We need to talk about Mark Hill’s Wicked Waver. Because although it looks a little…unconventional…it’s actually one of the easiest hair tools I’ve ever used. No moving parts to tangle up your tresses, no complicated sectioning rituals; just easy, relaxed waves requiring the absolute minimum in terms of effort and skill. It’s hair styling at its best: foolproof, fast and no real powers of concentration needed. You can do your hair and watch kittens on Youtube all at the same time.
I love the look of casual waves and loose curls, but I find the old-school heated hair tongs to be a bit of a faff. Tongs are the tool of choice for proper hair stylists on shoots and backstage, but I think that they’re easier to handle when you’re working on somebody else. That clamp! The number of times I’ve managed to get all of the hair onto the tong and then burnt myself on the clamping part, I can’t even tell you. I’m simply not dexterous enough for them.
And then, bursting onto the hair scene with the answer to all of our curling needs, there was the waving wand. With its tapered shape and lack of troublesome clamp, this seemed to be the easy solution for people who struggled with the traditional tongs. You just wound the section of hair down the length of the wand and then held it in place by grabbing the very end of your hair with your fingertips – heat-resistant gloves often provided, for this very purpose. All well and good; the waving wand was a roaring success, with “loose and randomly sized curls” tumbling over people’s shoulders all over the shop. The waving wand or curling wand created a low-maintenance, casual hair look that was pretty much effortless. But my problem with wands? Twofold. First of all, the tapered shape of it meant that – unless you wound all of the hair around the thicker part of the wand – you got smaller, tighter curls as you moved towards the ends of the hair. Which looked both weird, and a bit eighties. Secondly – again partly because of the tapered shape – I found that quite often I would wind all of my hair into place and then the whole lot would just go slipping off, if I wasn’t careful. Which I wasn’t. Careful. I am the least careful person when it comes to hair styling – I lose interest after approximately twenty-two seconds.
So wanding, for me, was never a great success. It’s a brilliant tool, but it takes a bit of concentration if you’re not wanting spiral-ended perm hair, and you have to be wary of the slippage issue. But now I’ll chuck another wand into the arena, if you’ll excuse the bizarre image; the sex-toy pretender that is the Wicked Waver. At first glance, you’d be forgiven for thinking that this was gimmicky – a bit of a novelty tool that you might buy for your niece’s Christmas present and never hear of again. But look – look at those bauble-bumps that swell their way down the iron (top photo); these, my friends, may look faintly ridiculous, but they are single handedly the best idea in Hair Tool Kingdom. They stop your hair slipping out of place, you see: you just wind your length of hair around the waver and there’s no need to even engage your brain – the bumps keep everything where it should be. A Yak could use this heated hair appliance.
There’s a tendency, if you’re not concentrating (which I’m not – see previous), for the hair to “gather” in the troughs between the bumps rather than spreading evenly down the tool. This isn’t a problem for me. It gives an even, nicely-sized wave or curl if you lazily wind the hair in this way. Zero effort, perfect curl. What’s not to like about that? If, however, you wish to make full use of the Wicked Waver‘s capabilities, you can form more random waves and curls by winding the hair all the way down the wand, creating larger waves when the hair wraps around the bauble bits and slightly smaller ones where the hair sits in the pinched bits in between. Either way, the results are great. And it’s almost effortless – stick on the heatproof glove (I use two so that both hands are protected – you can’t be too careful with these hot things. I’d wear heatproof ear guards if they did them) and away you go. You hardly even need to look at what you’re doing: which I don’t.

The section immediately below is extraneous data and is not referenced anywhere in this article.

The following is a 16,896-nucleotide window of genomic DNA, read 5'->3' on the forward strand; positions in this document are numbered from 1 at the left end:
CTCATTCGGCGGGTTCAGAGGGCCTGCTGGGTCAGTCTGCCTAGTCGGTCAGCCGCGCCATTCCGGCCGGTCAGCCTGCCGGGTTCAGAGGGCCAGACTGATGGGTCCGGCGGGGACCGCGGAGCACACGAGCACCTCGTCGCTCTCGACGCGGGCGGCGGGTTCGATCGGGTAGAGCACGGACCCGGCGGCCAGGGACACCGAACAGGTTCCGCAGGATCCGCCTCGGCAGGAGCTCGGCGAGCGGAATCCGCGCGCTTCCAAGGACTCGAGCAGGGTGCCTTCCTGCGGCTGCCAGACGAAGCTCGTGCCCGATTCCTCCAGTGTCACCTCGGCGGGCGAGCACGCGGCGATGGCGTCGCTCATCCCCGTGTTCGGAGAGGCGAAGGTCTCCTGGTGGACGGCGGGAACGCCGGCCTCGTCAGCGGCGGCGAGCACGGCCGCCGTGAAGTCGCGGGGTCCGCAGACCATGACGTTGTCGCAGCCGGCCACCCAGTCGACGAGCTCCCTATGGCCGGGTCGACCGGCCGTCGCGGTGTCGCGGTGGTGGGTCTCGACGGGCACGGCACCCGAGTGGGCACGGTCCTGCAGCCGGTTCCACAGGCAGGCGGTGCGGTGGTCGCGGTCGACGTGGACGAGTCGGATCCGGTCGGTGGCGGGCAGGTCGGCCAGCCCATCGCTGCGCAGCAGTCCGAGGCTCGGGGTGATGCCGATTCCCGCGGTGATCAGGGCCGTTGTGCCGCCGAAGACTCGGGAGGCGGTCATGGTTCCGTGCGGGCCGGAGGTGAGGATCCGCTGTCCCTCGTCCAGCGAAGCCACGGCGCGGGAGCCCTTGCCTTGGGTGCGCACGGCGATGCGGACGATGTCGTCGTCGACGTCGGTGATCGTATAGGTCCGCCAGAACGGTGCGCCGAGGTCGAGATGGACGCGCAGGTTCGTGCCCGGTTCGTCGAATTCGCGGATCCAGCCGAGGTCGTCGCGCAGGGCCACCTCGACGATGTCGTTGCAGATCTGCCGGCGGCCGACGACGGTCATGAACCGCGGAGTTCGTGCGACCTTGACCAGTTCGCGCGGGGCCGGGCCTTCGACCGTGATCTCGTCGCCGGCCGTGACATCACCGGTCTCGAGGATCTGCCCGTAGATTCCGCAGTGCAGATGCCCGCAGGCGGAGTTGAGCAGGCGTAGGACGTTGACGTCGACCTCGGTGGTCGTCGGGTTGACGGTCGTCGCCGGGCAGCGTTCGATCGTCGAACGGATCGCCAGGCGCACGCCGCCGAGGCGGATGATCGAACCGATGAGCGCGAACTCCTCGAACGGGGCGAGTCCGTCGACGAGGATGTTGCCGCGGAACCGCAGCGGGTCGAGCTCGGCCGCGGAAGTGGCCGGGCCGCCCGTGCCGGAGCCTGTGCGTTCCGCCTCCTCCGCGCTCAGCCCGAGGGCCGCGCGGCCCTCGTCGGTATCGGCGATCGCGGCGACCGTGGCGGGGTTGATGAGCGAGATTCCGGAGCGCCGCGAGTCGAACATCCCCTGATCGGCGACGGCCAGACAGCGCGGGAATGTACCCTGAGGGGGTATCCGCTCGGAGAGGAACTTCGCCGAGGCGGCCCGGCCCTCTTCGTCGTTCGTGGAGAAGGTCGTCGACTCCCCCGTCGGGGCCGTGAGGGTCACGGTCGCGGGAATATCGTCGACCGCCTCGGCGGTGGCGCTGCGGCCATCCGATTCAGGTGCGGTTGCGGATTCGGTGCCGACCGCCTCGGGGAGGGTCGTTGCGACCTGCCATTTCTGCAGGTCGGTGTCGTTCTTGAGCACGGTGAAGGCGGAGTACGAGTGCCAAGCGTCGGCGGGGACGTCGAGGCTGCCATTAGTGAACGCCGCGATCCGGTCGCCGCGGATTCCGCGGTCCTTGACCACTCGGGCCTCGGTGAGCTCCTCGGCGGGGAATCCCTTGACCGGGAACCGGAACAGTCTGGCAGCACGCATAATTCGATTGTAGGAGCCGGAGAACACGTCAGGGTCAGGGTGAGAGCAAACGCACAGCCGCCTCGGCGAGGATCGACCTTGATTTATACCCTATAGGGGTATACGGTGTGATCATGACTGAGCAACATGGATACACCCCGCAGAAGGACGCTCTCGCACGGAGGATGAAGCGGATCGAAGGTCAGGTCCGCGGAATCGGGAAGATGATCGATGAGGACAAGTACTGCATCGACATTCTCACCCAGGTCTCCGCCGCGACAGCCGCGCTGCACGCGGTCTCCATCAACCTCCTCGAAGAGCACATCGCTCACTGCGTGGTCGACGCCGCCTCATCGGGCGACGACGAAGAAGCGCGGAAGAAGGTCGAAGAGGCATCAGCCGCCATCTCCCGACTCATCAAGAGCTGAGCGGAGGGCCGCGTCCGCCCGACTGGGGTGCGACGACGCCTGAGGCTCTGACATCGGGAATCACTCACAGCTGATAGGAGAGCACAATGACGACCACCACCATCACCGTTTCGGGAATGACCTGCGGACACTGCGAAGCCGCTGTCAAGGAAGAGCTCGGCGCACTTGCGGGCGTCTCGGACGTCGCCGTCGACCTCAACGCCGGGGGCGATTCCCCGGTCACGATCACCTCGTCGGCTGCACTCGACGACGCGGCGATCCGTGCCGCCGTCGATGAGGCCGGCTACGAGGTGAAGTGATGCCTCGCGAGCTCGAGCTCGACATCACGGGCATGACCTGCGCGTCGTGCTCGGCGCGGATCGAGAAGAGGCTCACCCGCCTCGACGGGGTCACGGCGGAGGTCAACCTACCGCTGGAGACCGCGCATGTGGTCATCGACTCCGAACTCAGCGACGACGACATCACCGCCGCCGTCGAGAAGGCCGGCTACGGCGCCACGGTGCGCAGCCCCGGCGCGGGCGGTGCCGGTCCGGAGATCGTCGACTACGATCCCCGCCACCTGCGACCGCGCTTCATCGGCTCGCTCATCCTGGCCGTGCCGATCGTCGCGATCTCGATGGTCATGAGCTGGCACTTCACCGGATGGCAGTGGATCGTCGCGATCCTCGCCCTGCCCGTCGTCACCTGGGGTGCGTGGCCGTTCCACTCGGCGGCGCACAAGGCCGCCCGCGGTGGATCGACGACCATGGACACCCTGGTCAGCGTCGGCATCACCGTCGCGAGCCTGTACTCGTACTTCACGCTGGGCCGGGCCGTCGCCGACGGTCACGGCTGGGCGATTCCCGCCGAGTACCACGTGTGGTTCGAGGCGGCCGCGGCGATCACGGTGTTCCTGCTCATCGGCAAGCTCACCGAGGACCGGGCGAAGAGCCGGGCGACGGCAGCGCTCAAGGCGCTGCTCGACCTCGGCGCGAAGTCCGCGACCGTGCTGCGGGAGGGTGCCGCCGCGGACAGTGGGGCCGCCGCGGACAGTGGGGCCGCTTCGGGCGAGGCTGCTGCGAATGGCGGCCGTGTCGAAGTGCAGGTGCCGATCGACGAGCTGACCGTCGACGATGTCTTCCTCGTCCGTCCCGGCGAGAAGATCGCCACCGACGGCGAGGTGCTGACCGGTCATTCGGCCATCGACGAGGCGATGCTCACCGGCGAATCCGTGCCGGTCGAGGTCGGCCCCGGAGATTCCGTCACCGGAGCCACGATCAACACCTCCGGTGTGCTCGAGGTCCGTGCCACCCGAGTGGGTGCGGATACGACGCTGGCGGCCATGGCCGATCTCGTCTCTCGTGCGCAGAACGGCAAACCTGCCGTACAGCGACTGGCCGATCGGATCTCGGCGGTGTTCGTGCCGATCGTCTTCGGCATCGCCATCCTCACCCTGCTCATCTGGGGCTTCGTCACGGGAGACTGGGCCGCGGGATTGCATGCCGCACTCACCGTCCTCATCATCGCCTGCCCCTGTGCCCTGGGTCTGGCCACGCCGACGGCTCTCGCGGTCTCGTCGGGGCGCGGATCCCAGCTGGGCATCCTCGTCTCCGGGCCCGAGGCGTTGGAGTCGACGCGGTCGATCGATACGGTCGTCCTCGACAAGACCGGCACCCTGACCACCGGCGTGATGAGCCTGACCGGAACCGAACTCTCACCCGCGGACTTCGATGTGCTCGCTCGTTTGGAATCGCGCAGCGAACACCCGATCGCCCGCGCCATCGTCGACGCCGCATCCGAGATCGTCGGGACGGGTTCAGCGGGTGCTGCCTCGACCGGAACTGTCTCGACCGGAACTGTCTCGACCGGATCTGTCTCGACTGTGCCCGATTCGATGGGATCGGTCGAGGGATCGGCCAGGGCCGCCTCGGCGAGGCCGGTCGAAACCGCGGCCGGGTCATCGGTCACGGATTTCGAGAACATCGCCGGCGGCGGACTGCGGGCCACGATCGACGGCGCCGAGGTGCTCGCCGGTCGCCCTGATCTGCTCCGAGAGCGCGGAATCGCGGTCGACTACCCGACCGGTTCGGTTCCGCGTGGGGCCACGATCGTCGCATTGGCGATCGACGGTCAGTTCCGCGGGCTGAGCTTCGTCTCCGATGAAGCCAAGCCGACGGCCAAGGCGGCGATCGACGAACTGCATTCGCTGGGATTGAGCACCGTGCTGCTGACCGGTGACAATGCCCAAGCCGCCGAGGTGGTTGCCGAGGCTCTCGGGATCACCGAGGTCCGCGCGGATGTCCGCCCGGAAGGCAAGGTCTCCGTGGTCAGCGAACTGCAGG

The Wicked Waver heats up incredibly quickly and there are different temperature settings to suit various hair thicknesses and types. Always start on a low one to see what kind of fry-ability your hair has, and I’d recommend spritzing some kind of heat protectant through your hair pre-curling, just to keep things nice and conditioned. You can see the results of a six-and-a-half-minute Wicked Waver session above (I quickly wound some waves in before going to the Empire Film Awards) and also in my Spring Lookbook video, picture below. They were actually the same waves that I did for the Empire Film Awards, just a day or so later. The curls stayed in brilliantly, so I just pepped up my roots with some dry shampoo and kept on reviving them! (Gross, yes. But also very convenient.)
I don’t think that you can really go far wrong with this Wicked Waver. It’s a cinch to use, it’s inexpensive and if you just want to bung in some shape and texture to your hair without having to concentrate too much, it does the job perfectly. The last time I looked, the Wicked Waver was nearly sixty quid (still not bad for a hair tool that will make life easier in the morning!) but it’s actually half price at Boots.com at the moment. Find it for £29.99 here.
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